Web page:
But this pipe is different. It is fitted with a tube that sucks a portion of the drain water into a sampling bottle.
A few yards away is another device that samples stormwater that flows along the top of the field toward the same ditch.
For at least the next three years, rainwater runoff from this field and 29 others across Ohio will be collected and tested. They’ll help a team of scientists from Ohio State University and the U.S. Department of Agriculture measure how much phosphorus it contains.
Phosphorus is a byproduct of manure and fertilizers in farm runoff water. It’s the stuff that is finding its way into Ohio lakes, including Lake Erie, Buckeye Lake and Grand Lake St. Marys, where it helps blue-green algae grow into toxic blooms that threaten wildlife and billions of dollars in tourism.
The study could be key to devising plans to reduce phosphorus runoff from farms.Farm groups, including the Ohio Soybean Council, the Ohio Corn & Wheat Growers Association and the Ohio Farm Bureau Federation, have matched a $1 million USDA grant to fund the effort."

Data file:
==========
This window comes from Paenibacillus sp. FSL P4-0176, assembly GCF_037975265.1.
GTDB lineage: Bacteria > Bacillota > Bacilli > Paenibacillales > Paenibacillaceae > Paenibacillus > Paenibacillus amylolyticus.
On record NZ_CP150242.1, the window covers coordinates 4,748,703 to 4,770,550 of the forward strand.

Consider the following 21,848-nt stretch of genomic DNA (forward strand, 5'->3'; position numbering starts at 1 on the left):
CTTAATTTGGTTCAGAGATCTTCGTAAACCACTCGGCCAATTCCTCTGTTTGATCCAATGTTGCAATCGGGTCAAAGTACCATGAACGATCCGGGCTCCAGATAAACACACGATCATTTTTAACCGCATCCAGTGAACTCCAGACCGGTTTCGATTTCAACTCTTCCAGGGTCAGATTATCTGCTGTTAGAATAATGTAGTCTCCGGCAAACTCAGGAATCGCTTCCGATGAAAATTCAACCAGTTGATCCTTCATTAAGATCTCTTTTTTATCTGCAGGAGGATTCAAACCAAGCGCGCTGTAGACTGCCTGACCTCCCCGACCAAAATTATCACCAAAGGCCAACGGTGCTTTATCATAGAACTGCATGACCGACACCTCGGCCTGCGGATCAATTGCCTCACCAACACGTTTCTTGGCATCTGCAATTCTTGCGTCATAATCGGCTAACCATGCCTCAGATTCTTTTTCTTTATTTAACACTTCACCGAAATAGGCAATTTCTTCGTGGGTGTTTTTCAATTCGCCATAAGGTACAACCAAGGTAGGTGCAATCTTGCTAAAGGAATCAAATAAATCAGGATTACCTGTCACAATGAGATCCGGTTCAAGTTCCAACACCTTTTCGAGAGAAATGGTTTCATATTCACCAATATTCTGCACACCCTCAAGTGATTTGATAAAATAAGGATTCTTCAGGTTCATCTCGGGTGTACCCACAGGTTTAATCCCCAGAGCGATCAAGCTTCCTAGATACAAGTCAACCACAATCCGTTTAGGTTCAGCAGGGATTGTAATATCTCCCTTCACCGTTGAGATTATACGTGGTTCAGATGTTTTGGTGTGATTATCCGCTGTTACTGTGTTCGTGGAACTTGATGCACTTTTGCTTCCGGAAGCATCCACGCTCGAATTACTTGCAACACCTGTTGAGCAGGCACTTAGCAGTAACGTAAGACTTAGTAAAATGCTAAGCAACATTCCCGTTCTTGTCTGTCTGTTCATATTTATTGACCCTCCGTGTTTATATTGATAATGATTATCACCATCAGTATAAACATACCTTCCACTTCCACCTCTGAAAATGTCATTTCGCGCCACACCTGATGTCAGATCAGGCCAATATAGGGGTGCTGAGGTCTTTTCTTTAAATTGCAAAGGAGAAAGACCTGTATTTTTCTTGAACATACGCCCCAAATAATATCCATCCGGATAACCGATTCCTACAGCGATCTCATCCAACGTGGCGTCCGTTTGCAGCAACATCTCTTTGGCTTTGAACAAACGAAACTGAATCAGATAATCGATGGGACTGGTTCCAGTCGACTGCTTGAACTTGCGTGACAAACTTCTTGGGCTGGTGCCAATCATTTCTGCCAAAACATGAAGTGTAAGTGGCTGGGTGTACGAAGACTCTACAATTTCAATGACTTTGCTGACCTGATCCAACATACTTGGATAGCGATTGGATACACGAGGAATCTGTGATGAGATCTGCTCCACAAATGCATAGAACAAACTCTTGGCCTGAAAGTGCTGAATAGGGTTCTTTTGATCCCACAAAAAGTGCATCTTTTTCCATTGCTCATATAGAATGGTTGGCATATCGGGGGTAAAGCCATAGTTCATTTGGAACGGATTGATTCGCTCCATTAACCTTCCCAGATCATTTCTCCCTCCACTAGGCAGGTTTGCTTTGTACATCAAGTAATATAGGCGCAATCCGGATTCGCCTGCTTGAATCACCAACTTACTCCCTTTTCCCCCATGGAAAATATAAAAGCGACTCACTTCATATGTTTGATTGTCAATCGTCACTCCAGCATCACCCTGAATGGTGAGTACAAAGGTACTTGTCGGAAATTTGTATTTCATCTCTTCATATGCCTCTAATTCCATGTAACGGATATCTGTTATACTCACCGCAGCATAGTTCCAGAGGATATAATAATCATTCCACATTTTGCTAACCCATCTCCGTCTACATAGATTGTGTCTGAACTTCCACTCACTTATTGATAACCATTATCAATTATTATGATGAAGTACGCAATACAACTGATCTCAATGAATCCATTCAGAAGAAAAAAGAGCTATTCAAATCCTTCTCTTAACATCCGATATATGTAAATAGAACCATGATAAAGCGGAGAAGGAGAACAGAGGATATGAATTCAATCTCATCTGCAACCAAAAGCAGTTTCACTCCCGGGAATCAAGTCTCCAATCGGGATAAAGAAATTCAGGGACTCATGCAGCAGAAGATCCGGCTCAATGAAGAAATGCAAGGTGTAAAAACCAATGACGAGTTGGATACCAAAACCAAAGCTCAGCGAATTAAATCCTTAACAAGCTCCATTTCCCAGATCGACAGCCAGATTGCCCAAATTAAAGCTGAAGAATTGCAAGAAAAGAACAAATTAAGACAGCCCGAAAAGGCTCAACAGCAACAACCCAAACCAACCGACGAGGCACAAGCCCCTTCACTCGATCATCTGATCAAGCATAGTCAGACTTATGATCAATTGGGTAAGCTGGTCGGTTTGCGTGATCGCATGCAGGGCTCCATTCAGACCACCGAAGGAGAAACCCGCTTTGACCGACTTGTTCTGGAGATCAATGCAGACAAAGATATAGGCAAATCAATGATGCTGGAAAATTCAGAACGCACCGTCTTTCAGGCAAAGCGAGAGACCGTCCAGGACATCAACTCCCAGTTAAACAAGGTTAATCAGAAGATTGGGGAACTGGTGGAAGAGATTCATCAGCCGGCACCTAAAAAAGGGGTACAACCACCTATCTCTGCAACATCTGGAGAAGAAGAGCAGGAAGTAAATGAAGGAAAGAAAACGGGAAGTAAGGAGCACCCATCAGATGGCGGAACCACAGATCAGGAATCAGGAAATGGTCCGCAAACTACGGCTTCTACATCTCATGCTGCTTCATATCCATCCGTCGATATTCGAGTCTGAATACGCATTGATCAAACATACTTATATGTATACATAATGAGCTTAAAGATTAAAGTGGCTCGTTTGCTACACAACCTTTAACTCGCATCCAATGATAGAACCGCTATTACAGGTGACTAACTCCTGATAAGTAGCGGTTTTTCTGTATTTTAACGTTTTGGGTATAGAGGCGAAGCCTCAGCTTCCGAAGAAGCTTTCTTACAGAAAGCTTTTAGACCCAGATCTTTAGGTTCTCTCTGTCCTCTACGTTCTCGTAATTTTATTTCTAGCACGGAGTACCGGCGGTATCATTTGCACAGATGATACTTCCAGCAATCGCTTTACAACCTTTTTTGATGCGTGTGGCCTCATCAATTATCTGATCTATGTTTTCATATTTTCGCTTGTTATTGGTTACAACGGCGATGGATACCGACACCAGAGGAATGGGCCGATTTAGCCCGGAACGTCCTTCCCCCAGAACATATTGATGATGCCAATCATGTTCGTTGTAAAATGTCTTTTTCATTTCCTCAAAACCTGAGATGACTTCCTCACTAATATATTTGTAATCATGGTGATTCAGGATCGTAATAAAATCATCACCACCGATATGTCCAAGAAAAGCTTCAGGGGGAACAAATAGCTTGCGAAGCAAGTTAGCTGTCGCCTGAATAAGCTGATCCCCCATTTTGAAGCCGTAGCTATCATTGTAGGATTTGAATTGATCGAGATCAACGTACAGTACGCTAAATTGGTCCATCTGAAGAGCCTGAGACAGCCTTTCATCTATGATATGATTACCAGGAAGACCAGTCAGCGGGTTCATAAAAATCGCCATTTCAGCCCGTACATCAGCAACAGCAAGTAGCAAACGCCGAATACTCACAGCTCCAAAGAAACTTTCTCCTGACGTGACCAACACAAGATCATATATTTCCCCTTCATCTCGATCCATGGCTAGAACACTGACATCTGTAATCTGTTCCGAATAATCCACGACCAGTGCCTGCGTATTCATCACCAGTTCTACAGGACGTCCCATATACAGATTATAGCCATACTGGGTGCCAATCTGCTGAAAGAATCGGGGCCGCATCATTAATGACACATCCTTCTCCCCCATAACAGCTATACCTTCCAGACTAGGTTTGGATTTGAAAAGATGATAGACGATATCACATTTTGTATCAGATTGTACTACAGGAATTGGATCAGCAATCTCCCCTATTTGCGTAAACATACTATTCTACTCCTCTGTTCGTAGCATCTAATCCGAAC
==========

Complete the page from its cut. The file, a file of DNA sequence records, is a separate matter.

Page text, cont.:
All drain tile do is lower the water table so we can do a better job of farming. I am glad someone like Terry is helping demonstrate how much phosphorous does come out of drain tile so farmers can learn how to use only what their soil can store.
Most of my soils are phosphorous deficient according to my Midwest soil test results. To over apply phosphorous, I would have to spend more money than I am willing to spend on my crop. That may not be true to those in heavy livestock areas where it is a challenge to find enough acres to spread all the manure that is generated. It's a distribution problem as much as anything.
The algae bloom didn't happen by itself. Unlike climate change, I think we have had our share of impact on this problem. What do you think?
I think Terry and farmers like him can help teach others how to reduce nutrient flow into our lakes and streams that do cause algae bloom.